Pro tip: It’s a common misconception that capital campaigns need to rely on glossy brochures from the very start. You’ll definitely want to prepare these types of materials in advance to ensure you’ll have them on hand when the time comes. However, don’t start heavily using them until the later stages of your campaign. Your conversations with prospective major donors should be highly personal and one-on-one, not handled by a brochure alone!
We’ve already touched on the importance of technology and web design for modern capital campaigns, but it’s worth diving into more deeply. In today’s digital age, a variety of tech tools are needed for effectively marketing a capital campaign during its public phase. These include:
- A dedicated website builder tool, also called a content management system (CMS). Your organization likely already uses a professional-grade CMS to manage its main website, so see how easily you can create new campaign pages or microsites.
- A database or constituent relationship management (CRM) platform to receive incoming engagement data and generate segmented mailing lists. Your database will also be an essential tool for your development or fundraising team, so make sure it’s in good shape before the campaign begins.
- Email design and scheduling tools for streamlining your email marketing efforts. Free platforms like Mailchimp are a popular choice for smaller organizations, but your CRM may also include built-in email tools.
- Social media profiles to promote your campaign to the public and direct readers towards your campaign’s main page or site. If you don’t yet have dedicated profiles for your nonprofit on Facebook, Instagram, and Twitter, now is the time to set them up!
- Design software for creating digital and physical marketing materials. The Adobe suite of design tools is a reliable choice, but there are other free options online that may work for your organization, as well.
- Google Grants for free advertising to promote your mission and campaign. Just be sure to study up on these opportunities and then apply for them well in advance of your campaign’s public phase.
Even beyond marketing tools, you’ll need to ensure your nonprofit is well-equipped to handle various aspects of your capital campaign in an organized way. For example, explore prospect research tools and volunteer management software if you don’t yet have reliable systems in place.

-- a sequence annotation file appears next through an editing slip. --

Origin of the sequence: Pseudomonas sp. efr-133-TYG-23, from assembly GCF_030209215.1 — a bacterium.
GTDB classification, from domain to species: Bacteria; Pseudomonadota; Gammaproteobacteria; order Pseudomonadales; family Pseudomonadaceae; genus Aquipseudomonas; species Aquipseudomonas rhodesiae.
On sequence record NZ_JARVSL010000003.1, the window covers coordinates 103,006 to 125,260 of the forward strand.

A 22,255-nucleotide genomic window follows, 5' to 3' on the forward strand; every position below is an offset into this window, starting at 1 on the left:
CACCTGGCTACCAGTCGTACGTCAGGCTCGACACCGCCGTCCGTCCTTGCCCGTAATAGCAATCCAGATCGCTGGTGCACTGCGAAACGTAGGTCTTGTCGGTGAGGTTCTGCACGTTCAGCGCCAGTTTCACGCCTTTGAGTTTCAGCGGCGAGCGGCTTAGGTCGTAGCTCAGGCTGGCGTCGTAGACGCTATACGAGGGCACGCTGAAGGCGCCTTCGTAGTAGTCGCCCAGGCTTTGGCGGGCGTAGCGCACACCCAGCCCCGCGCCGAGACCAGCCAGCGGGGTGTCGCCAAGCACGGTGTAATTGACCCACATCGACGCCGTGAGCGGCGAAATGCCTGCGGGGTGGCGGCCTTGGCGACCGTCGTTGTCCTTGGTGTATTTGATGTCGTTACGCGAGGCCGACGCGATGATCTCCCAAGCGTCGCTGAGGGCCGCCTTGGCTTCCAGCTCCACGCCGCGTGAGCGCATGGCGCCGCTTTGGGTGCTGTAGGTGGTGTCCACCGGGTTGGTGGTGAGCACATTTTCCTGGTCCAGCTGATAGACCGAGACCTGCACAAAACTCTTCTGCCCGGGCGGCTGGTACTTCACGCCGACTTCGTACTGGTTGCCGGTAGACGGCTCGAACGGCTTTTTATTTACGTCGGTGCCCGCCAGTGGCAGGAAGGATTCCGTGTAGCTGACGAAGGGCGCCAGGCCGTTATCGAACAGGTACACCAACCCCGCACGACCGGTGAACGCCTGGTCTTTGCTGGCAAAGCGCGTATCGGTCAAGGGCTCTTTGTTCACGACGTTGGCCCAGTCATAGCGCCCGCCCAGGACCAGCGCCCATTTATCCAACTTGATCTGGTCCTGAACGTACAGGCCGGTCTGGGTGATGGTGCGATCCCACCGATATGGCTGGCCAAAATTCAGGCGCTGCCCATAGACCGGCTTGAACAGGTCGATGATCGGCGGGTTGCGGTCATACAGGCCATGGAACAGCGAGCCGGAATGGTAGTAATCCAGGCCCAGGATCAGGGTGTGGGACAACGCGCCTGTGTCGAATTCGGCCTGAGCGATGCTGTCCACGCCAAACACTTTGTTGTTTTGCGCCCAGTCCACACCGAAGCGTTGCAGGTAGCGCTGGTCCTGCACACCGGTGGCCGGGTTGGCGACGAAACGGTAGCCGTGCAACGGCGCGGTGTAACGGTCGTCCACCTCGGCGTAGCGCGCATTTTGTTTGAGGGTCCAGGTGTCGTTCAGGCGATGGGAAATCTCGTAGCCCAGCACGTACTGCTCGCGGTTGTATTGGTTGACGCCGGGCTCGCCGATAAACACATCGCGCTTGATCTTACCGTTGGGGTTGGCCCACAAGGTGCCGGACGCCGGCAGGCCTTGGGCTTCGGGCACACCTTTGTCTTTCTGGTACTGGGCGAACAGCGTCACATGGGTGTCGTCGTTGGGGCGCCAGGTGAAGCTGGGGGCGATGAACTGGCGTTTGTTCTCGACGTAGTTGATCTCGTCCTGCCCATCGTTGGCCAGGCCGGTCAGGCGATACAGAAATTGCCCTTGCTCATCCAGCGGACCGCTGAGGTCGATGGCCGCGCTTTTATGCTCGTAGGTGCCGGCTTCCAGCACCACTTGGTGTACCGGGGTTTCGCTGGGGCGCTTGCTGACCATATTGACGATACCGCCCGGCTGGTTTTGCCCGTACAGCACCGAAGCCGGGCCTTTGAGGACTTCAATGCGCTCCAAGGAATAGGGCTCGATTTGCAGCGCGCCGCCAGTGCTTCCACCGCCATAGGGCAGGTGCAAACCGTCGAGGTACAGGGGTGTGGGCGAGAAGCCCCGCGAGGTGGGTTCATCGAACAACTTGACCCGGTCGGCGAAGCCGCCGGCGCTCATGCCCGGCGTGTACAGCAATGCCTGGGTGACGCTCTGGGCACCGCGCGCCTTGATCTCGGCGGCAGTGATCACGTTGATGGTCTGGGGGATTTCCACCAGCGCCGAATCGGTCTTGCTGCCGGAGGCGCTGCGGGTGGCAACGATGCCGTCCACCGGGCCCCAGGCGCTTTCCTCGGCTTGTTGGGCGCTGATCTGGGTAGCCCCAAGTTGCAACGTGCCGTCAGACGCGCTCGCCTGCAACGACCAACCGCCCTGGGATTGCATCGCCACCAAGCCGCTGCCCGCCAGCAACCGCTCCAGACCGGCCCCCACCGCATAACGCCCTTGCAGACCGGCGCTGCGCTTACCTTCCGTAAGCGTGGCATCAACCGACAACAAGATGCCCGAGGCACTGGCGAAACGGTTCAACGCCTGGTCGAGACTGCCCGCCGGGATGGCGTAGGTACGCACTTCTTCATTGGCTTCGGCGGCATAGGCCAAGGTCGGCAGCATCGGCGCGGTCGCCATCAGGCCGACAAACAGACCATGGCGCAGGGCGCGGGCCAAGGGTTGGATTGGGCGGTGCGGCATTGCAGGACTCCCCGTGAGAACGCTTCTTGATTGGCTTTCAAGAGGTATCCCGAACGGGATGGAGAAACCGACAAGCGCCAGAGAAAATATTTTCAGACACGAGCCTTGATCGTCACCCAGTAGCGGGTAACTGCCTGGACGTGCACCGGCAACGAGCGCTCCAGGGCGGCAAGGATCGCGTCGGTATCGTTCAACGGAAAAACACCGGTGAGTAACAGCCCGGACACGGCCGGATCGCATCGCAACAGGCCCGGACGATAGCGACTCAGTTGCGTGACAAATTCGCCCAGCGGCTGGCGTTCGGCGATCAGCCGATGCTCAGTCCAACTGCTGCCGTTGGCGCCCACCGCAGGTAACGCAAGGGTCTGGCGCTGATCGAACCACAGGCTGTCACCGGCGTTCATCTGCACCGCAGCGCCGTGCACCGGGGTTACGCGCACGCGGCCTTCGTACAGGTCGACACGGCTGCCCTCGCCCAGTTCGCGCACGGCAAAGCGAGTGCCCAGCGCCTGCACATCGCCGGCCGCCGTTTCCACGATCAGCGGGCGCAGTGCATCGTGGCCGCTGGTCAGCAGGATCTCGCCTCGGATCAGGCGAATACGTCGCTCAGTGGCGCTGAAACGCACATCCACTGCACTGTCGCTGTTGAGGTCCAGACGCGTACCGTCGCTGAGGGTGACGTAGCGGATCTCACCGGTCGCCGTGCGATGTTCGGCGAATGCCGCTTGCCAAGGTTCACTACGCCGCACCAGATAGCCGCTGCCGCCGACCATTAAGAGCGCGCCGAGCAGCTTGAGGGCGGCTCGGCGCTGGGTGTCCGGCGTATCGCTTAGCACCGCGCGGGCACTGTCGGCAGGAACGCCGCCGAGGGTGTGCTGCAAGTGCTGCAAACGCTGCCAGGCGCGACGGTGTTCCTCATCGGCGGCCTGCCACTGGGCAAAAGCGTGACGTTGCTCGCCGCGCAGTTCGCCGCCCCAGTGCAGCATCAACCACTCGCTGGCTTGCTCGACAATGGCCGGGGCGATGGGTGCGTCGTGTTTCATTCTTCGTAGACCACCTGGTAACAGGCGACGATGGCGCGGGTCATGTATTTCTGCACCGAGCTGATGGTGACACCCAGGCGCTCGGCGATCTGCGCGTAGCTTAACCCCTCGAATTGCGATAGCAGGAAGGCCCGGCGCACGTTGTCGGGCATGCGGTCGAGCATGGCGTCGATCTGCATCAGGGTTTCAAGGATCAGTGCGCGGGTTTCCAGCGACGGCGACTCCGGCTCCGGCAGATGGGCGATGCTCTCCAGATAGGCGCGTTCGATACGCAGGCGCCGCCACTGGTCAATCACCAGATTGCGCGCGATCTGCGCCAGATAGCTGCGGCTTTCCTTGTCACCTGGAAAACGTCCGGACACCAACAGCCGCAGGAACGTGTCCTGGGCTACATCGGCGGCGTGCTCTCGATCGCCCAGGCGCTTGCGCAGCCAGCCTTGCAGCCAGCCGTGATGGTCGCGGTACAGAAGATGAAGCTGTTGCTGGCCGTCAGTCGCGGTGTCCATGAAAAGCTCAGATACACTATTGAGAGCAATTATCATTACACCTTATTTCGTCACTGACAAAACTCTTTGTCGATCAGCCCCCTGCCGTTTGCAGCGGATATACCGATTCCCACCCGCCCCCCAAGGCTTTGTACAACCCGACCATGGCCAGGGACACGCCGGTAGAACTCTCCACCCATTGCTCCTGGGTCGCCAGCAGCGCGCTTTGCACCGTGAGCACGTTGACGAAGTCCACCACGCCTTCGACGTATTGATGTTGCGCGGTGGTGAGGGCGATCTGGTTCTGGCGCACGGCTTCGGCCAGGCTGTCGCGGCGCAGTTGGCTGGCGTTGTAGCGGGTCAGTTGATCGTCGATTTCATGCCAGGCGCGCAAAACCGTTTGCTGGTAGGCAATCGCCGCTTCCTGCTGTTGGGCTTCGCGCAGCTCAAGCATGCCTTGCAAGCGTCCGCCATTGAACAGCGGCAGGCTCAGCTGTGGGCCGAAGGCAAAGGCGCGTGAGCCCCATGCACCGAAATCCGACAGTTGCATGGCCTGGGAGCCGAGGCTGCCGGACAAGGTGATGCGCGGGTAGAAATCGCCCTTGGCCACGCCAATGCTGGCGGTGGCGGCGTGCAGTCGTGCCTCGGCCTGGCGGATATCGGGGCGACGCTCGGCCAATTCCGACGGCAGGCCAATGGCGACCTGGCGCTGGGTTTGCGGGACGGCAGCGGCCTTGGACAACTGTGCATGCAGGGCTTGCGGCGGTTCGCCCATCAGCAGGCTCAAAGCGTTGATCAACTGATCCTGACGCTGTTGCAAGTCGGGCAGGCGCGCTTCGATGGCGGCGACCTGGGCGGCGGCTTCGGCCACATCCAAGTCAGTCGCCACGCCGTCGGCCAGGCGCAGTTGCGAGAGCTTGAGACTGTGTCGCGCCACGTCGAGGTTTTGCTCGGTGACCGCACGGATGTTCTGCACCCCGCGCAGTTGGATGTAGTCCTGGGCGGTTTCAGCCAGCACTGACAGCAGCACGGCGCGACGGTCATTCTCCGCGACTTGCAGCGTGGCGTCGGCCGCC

Revenue-boosting tools like corporate philanthropy databases can be a great idea as well! The right options can help you secure matching gifts for individual donations and volunteered time, laying the foundation for larger corporate sponsorships in the future. Plus, you may even choose to promote matching gift opportunities as part of your public phase marketing. In that case, giving donors an easy way to check their eligibility will be essential.
Although broad marketing efforts won’t come into play until the later stages of your capital campaign, it definitely pays to be prepared. An organized team, coherent timeline, library of marketing collateral, and the right tools for the job will all be critical pieces of the puzzle when it’s time to start spreading the word about your campaign to the larger community.
Step-by-Step Campaign Checklist & Guide
This intuitive guide breaks down each step of your campaign, and the timeline allows you to visualize your whole campaign from start to finish! Download this free campaign checklist now!
Amy Eisenstein, ACFRE, and Andrea Kihlstedt are co-founders of the Capital Campaign Toolkit, a virtual support system for nonprofit leaders to run successful campaigns. The Toolkit provides all the tools, templates, and guidance you need — without breaking the bank.
About the Author: Andrea Kihlstedt
Andrea Kihlstedt is a Co-Founder of the Capital Campaign Toolkit. She is the author of Capital Campaigns: Strategies that Work, now in its 4th edition, as well as How to Raise $1 Million (or More) in 10 Bite Sized Steps, in addition to other books. Andrea has been leading successful capital campaigns for more than 30 years. To learn how the Capital Campaign Toolkit can support you through a capital campaign, visit capitalcampaigntoolkit.com.